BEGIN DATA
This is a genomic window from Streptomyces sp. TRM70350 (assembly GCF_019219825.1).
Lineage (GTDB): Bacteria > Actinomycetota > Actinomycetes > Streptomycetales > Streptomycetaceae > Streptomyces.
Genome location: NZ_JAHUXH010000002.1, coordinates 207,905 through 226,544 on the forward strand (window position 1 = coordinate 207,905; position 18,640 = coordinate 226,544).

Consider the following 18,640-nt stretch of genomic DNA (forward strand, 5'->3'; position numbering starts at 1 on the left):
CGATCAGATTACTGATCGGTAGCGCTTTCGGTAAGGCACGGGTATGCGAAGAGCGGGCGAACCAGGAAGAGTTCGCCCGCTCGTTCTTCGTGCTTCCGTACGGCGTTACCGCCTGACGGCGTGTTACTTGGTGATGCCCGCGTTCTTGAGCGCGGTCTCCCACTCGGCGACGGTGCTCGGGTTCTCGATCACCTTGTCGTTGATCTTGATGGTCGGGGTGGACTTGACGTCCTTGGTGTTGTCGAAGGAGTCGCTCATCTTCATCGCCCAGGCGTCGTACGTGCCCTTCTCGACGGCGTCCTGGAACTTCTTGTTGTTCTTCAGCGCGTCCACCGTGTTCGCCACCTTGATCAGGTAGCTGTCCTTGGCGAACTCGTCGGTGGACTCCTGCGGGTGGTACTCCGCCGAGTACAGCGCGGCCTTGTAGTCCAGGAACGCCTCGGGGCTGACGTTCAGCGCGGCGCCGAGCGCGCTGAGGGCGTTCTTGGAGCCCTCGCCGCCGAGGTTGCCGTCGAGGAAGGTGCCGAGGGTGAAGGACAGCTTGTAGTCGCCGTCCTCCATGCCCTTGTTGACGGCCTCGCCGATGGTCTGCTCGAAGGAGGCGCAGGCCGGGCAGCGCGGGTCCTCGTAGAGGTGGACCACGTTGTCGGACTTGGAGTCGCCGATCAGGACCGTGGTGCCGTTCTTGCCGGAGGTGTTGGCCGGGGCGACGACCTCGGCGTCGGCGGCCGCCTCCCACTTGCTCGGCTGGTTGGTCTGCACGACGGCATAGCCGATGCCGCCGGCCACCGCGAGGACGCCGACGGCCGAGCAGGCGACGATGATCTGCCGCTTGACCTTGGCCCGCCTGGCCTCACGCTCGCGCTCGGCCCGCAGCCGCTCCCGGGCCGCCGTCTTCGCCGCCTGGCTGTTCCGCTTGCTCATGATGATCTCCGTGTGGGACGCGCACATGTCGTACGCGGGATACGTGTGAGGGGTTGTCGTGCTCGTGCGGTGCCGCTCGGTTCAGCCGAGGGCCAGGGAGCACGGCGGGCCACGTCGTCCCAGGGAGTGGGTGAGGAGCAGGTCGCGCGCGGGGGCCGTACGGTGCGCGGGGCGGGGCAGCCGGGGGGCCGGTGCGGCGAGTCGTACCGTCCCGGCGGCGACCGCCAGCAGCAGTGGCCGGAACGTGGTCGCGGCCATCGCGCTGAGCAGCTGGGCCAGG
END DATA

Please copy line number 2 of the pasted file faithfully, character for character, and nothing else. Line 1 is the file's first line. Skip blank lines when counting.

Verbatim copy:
Lineage (GTDB): Bacteria > Actinomycetota > Actinomycetes > Streptomycetales > Streptomycetaceae > Streptomyces.